Recognizing Exhaustion

Anna, Project Coordinator on May 16, 2016

The past couple of weeks I’ve been dead tired.

Over the last month and a half I’ve had many changes in my life. So many things have changed at once that it has been overwhelming. I’ve taken on new work--two new jobs--and moved house. It's all been a bit stressful. 

One of my new roles is as a project coordinator here at the Kelty Mental Health Resource Centre! I’ve been with the Health Literacy team at BC Children’s Hospital since late 2014, but I recently changed positions within the team. I am now here at the Kelty twice a week. (Yay!)

With moving, I went from one distinct neighbourhood in the city to another.

In all instances, I am ultimately happy and excited about the changes afoot, and feeling optimistic about the future. I’m especially feeling eager about the work here at the Kelty.

Despite this, I am exhausted.

Every change has affected multiple aspects of my life. With my new jobs, I have to quickly learn new tasks, skills, and adjust to different office environments (both physical and social). I now work in two different places, which means I’ve also had to learn to adjust to a split week. When midweek hits, I change gears completely!

My move has meant adjusting to a new neighbourhood, a new commute length (it is now 45 minutes when it was previously only 10!), a new work schedule, new routines around transit and grocery shopping, new neighbours, and new neighbourhood noises! I really love my new community, but it’s not quite home yet.

Cumulatively, the stress of change has taken a toll on me physically and mentally.       

Over the last week or so I began to feel frustrated, and like a failure because I felt that I could not keep up with the demands and expectations of my life. I fell into the classic, anxiety-ridden, comparison trap. It did not feel good.

Over the weekend I recognized what I was doing, and that it was unhealthy for me to compare myself to the perceived energy and stamina of those around me. My anxiety has been lying to me and telling me I can’t stop, for fear of appearing like a loser. My house is still in chaos, I’m still learning my new roles, and as much as I want the world to stop, things continue to shift and form around me as I adjust to my new circumstances. My body aches, my mind feels dull and scattered, I feel anxious, and I’m tired all the time. The physical and mental signs of stress and exhaustion are my body’s way of telling me to slow down, and I need to listen. So, I’m going to try.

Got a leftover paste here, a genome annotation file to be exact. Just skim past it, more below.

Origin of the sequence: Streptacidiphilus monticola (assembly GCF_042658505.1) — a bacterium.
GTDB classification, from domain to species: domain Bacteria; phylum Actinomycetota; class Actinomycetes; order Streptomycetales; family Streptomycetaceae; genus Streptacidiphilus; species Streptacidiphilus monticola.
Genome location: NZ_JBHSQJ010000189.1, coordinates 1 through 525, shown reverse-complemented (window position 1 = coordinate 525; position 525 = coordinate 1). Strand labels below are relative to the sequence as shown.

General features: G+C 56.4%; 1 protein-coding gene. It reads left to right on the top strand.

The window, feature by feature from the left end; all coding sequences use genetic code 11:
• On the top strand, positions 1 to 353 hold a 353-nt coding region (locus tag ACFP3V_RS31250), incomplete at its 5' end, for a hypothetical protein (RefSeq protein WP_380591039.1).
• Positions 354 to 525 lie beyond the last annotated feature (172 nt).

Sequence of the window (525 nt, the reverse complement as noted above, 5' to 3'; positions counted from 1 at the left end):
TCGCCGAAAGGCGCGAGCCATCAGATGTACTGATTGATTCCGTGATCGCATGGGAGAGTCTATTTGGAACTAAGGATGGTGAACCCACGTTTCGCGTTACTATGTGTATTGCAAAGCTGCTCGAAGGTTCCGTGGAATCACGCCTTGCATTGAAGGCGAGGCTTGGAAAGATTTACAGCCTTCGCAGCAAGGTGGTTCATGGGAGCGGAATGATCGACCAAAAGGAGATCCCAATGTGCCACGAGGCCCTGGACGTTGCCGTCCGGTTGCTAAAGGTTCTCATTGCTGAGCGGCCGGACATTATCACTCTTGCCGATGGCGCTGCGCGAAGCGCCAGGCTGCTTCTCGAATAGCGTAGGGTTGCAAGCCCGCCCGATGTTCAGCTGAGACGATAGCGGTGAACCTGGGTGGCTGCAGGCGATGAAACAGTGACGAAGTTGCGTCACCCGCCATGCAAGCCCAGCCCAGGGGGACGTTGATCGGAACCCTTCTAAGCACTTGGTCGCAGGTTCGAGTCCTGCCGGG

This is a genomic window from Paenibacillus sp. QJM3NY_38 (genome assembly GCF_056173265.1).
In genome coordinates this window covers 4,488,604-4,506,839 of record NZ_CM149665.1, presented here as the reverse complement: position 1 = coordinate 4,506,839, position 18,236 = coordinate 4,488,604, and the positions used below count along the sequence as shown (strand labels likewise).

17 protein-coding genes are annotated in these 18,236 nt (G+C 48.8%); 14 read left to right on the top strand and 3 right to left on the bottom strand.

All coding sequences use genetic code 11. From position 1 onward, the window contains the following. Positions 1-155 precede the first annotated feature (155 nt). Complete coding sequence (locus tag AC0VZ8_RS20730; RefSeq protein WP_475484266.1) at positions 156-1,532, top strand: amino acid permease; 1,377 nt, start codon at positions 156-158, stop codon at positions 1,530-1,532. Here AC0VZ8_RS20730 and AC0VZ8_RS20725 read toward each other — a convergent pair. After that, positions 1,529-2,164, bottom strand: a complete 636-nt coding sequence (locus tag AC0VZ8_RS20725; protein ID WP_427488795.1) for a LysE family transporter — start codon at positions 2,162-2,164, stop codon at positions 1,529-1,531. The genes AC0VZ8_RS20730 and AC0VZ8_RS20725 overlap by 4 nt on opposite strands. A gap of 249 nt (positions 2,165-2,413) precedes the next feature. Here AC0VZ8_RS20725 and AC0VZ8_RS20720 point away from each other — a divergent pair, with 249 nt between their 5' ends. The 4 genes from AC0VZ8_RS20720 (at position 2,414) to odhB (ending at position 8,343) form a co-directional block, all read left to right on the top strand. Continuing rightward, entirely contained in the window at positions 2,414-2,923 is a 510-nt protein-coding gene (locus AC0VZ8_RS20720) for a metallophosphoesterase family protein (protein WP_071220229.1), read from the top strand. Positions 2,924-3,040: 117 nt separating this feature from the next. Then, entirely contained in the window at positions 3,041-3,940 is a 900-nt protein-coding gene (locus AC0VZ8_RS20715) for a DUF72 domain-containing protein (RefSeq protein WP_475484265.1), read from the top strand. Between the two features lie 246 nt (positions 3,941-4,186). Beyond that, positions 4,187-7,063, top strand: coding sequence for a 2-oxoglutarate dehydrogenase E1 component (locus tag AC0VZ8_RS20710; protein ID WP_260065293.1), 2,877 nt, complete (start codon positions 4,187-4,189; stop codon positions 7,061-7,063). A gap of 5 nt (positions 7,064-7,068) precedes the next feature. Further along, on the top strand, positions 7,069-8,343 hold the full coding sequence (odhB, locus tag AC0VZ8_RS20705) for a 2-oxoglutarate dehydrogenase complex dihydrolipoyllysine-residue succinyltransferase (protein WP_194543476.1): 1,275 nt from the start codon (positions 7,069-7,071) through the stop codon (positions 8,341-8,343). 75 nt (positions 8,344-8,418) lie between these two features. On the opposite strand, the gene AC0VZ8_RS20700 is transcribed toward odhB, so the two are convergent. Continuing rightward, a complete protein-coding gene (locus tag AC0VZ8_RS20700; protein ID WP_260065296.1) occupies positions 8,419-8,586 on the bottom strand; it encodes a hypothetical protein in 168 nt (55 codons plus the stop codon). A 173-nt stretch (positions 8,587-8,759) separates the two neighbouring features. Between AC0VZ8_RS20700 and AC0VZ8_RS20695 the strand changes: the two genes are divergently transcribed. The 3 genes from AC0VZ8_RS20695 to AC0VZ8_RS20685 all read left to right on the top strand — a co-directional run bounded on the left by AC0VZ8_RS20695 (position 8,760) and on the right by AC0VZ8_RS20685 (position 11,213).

There a few things I know I can do:

  • I can ease off on my activities outside of work and home, and take more time to rest
  • I can take time at home to do gentle stretches to help my body relax
  • I can carve out small moments in the day at work to pause and do a calming breathing exercise, such as breathing in time with this GIF
  • I can talk to friends and people I trust about what’s going on
  • I can ask for help!
  • I can make an appointment with my counsellor
  • I can take a trip to the beach and breathe in the calming presence of the ocean
  • I can explore the Kelty Mental Health Resource Centre’s web resources on Stress
  • And most of all—I can give myself a break. A lot has changed, and it is normal to be a bit overwhelmed by it all. It’s going to be just fine. 

What do you do to manage stress? Let me know in the comments below! 

 

Comments

It is so refreshing and encouraging to see a fellow professional openly acknowledge their own challenges and struggles with stress. Thank you for being a part of the movement towards a healthier perspective on mental health and proactive care overall.

31/05/2016
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BC Children's Hospital

This is an agency of Provincial Health Services Authority, providing provincial tertiary mental health services to the citizens of British Columbia. Programs include: Adult Tertiary Psychiatry, Geriatric Psychiatry, Forensic Psychiatric Services, Child & Adolescent Mental Health, Women’s Reproductive Mental Health, as well as the Provincial Specialized Eating Disorders Program for children and youth located at the BC Children’s Hospital.

Provincial Health Services Authority

Provincial Health Services Authority (PHSA) is one of six health authorities – the other five health authorities serve geographic regions of BC.

Ministry of Health

British Columbia Ministry of Health

RBC Children's Mental Health Project

RBC Children’s Mental Health Project is RBC's cornerstone “health and wellness” pillar; RBC Children’s Mental Heath Project is a multi-year philanthropic commitment to support community-based and hospital programs that reduce stigma, provide early intervention and increase public awareness about children’s mental health issues.

BC Children's Hospital Foundation

Through a wide range of fundraising events and opportunities, The BC Children's Hospital Foundation is united with its donors by a single, simple passion - to improve the health and the lives of the young people who enter BC Children's Hospital every day.